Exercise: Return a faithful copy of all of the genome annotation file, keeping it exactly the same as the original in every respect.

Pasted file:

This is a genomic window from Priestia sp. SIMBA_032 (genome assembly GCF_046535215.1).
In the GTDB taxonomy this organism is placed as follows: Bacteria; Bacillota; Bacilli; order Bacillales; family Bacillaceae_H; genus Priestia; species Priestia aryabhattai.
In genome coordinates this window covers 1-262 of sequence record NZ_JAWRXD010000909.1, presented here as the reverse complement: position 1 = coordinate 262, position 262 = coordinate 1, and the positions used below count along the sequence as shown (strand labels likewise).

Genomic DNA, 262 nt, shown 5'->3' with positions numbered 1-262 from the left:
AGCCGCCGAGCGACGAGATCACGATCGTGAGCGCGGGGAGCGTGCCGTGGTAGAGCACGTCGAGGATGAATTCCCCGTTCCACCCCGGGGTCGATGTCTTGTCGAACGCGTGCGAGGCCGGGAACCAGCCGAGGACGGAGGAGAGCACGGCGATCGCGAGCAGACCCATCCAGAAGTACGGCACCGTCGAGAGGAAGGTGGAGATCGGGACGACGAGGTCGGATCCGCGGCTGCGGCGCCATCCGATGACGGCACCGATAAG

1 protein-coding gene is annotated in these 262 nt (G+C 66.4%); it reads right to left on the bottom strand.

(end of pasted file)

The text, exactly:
This is a genomic window from Priestia sp. SIMBA_032 (genome assembly GCF_046535215.1).
In the GTDB taxonomy this organism is placed as follows: Bacteria; Bacillota; Bacilli; order Bacillales; family Bacillaceae_H; genus Priestia; species Priestia aryabhattai.
In genome coordinates this window covers 1-262 of sequence record NZ_JAWRXD010000909.1, presented here as the reverse complement: position 1 = coordinate 262, position 262 = coordinate 1, and the positions used below count along the sequence as shown (strand labels likewise).

Genomic DNA, 262 nt, shown 5'->3' with positions numbered 1-262 from the left:
AGCCGCCGAGCGACGAGATCACGATCGTGAGCGCGGGGAGCGTGCCGTGGTAGAGCACGTCGAGGATGAATTCCCCGTTCCACCCCGGGGTCGATGTCTTGTCGAACGCGTGCGAGGCCGGGAACCAGCCGAGGACGGAGGAGAGCACGGCGATCGCGAGCAGACCCATCCAGAAGTACGGCACCGTCGAGAGGAAGGTGGAGATCGGGACGACGAGGTCGGATCCGCGGCTGCGGCGCCATCCGATGACGGCACCGATAAG

1 protein-coding gene is annotated in these 262 nt (G+C 66.4%); it reads right to left on the bottom strand.